ROBERT'S RULES OF REORDER
It was vintage Reich. During a satellite hookup to a Paris economic conference on Jan. 6, Labor Secretary Robert B. Reich was asked about the December employment figures, due for release by the Labor Dept. the next day. Instead of keeping mum to avoid roiling the markets, Reich predicted that 160,000 to 200,000 jobs had been created--far fewer than market expectations. Big mistake: The bond market soared, prompting Administration aides to shoot down Reich's remarks. That just confused the market further. When the job number came in smack in the middle of Reich's range, angry traders demanded the loose-lipped Secretary's resignation.
Fat chance. In fact, despite the inauspicious start, 1994 could be Reich's year. President Clinton's economic guru may have had a tough 1993, as his plans to stimulate the economy, raise the minimum wage, and mandate employer-sponsored job training fell victim to deficit-cutters and business opposition. But this year, the President will be Putting People First--Reich's turf. The resilient 47-year-old Labor Secretary plans to push his programs for bolstering education and helping displaced workers, and they'll be central to Clinton's upcoming State of the Union address. Reich's work-force ideas, says senior White House aide William A. Galston, "are all but canonical in this Administration."
Those concepts stem from Reich's 1991 book, The Work of Nations, a Washington best-seller. In a world of global capital flows and rootless corporations, Reich argued, a country's only dependable asset is its work force. That means better basic education plus "lifetime reeducation"--training to help workers through the half-dozen job changes that Reich maintains will be normal in a worker's career. "We must make it easy for people to get everything they need to move quickly and expeditiously to the next job," he says.
FOUNTAIN OF IDEAS. These theories have captured Clinton's imagination, but putting them into practice is something else again. Treasury Secretary Lloyd M. Bentsen and Budget Director Leon E. Panetta are blocking new taxes or mandates to pay for training. So Reich has gotten the green light for only a modest "reemployment" initiative that will streamline job-search and training services for permanently laid-off workers and, Reich hopes, produce efficiencies that will enable the programs to serve more people. Retraining will fare no better, receiving only a minimal boost in the fiscal 1995 budget. And Reich's overhaul of Uncle Sam's training efforts, which are spread among 14 agencies, is at least a year--and many bruising bureaucratic struggles--away.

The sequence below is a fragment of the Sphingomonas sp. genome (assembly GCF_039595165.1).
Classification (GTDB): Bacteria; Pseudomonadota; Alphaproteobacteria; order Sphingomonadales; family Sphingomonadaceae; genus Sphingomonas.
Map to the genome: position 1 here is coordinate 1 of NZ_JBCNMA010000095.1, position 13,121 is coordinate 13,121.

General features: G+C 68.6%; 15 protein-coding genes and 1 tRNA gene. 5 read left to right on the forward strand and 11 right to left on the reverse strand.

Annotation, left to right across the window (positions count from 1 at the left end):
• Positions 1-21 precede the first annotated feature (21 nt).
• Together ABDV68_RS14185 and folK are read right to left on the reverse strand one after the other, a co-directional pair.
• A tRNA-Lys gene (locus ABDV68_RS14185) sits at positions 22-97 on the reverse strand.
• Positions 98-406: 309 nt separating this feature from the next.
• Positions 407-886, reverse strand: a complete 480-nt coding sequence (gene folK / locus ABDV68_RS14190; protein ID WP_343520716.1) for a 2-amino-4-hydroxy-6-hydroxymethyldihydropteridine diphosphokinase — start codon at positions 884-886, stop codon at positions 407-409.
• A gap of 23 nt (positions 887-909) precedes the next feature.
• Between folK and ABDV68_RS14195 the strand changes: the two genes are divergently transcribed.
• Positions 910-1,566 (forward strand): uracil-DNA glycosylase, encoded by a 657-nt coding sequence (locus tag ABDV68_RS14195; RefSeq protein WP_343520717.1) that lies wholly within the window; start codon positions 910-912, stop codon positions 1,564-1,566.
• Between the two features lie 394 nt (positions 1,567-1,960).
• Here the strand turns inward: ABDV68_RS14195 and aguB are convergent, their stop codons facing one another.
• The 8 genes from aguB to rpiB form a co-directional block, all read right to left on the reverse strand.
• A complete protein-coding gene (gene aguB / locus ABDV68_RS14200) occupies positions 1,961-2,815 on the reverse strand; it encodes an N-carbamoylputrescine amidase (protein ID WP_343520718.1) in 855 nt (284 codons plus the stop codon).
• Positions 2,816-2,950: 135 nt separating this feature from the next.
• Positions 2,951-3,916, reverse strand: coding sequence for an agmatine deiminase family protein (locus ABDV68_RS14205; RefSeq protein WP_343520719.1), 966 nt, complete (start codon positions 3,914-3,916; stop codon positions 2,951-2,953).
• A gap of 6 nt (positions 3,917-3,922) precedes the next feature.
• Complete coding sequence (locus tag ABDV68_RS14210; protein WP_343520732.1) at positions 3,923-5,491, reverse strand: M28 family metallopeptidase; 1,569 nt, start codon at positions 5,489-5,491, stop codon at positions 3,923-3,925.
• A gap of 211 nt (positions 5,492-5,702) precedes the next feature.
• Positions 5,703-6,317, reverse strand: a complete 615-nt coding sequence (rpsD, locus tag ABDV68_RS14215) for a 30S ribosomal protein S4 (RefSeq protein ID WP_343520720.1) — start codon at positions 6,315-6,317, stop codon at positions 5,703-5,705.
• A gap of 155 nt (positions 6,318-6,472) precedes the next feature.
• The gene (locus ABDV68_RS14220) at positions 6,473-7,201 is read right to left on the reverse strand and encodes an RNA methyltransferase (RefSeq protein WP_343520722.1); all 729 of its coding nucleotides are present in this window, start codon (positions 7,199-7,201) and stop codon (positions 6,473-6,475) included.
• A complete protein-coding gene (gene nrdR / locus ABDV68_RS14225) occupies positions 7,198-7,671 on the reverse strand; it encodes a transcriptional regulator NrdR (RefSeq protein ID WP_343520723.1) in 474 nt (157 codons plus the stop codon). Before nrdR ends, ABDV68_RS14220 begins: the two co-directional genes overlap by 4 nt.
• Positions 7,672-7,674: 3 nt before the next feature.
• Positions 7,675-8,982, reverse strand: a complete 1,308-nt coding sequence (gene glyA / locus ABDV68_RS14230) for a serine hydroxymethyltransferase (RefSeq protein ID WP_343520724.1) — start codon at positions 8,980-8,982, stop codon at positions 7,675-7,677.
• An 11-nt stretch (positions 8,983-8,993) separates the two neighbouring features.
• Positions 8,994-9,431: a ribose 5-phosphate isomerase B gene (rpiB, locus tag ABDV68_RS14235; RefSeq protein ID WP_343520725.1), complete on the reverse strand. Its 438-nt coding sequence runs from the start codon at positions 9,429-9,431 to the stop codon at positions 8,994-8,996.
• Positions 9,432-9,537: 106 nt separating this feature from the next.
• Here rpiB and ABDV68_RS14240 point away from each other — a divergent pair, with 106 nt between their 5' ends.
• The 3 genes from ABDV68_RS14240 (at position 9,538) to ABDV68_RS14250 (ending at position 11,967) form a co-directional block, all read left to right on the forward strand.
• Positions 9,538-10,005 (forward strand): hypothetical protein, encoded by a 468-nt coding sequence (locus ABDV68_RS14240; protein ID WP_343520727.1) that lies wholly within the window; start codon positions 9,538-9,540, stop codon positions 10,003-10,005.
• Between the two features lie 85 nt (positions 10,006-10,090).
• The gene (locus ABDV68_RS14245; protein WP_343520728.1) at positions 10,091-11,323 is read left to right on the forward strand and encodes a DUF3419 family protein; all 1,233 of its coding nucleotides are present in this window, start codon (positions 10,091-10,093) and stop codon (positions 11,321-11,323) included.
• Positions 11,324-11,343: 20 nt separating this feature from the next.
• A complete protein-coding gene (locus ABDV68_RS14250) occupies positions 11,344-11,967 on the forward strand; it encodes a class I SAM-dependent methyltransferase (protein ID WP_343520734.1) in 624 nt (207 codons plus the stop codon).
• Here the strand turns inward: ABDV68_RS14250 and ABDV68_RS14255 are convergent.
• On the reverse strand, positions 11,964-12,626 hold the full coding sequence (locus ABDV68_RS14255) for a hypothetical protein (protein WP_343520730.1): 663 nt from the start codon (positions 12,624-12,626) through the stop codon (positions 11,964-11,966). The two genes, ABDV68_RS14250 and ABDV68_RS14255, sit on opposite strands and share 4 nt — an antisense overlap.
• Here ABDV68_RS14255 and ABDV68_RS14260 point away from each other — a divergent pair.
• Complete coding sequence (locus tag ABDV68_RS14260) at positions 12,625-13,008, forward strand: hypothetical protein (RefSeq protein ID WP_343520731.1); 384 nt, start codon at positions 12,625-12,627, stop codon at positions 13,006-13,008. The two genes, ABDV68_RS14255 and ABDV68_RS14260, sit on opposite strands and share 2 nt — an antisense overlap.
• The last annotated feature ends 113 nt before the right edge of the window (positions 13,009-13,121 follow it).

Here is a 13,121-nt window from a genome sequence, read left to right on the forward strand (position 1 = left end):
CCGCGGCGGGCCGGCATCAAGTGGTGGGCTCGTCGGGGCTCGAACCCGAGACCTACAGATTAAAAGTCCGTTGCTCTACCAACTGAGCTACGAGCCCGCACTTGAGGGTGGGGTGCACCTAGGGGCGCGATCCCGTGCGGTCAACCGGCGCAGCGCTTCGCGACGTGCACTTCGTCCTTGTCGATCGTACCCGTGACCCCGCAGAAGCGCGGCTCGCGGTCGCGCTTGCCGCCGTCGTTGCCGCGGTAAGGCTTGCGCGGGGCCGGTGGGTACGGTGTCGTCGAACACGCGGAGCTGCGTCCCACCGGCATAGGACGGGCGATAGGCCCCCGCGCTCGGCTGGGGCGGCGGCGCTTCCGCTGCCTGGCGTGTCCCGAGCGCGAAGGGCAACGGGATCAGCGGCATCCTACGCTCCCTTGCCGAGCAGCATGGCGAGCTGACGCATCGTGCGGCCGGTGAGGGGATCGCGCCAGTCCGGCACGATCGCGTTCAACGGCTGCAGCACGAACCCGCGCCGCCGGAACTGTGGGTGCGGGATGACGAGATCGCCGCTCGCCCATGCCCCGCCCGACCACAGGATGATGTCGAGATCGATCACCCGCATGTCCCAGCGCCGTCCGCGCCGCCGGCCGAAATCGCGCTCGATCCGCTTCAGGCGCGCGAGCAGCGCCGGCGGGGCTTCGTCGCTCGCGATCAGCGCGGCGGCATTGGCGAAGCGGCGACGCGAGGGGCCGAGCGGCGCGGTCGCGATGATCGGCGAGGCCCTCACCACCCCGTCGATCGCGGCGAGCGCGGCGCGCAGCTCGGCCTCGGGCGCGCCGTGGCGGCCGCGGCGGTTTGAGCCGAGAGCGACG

If anyone was equipped to make change happen under Clinton, it was Bob Reich. He came to Washington as one of the leading liberal analysts of the changing American economy. For over a decade at Harvard University's John F. Kennedy School of Government, he served as a fountain of ideas for Democrats, especially as the party evolved toward industrial policies that support business as long as business works to meet social needs.
More important, Reich has been a close friend and intellectual mentor to Bill Clinton since the two Rhodes scholars met in 1968 on shipboard while traveling to Oxford. Long talks on Reich's back porch in Cambridge, Mass., grooved Clinton's thinking. Says Education Secretary Richard W. Riley: "The President is already where Bob Reich and I are on education and training."
Reich also has personal strengths that are often overlooked. Stunted by a childhood spinal disease, he has spent much of his life easing the palpable discomfort many people feel about his 4-foot, 10-inch frame. He even turns it to his advantage with such standard speech openers as "Let me be short" and "Do I look like Big Government?" This disarming style carries over into Administration debates: Insiders say Reich defends his views strongly but without rancor. Even in the heated battles over deficit cuts vs. fiscal stimulus, "Bob didn't make enemies," says a Clinton aide.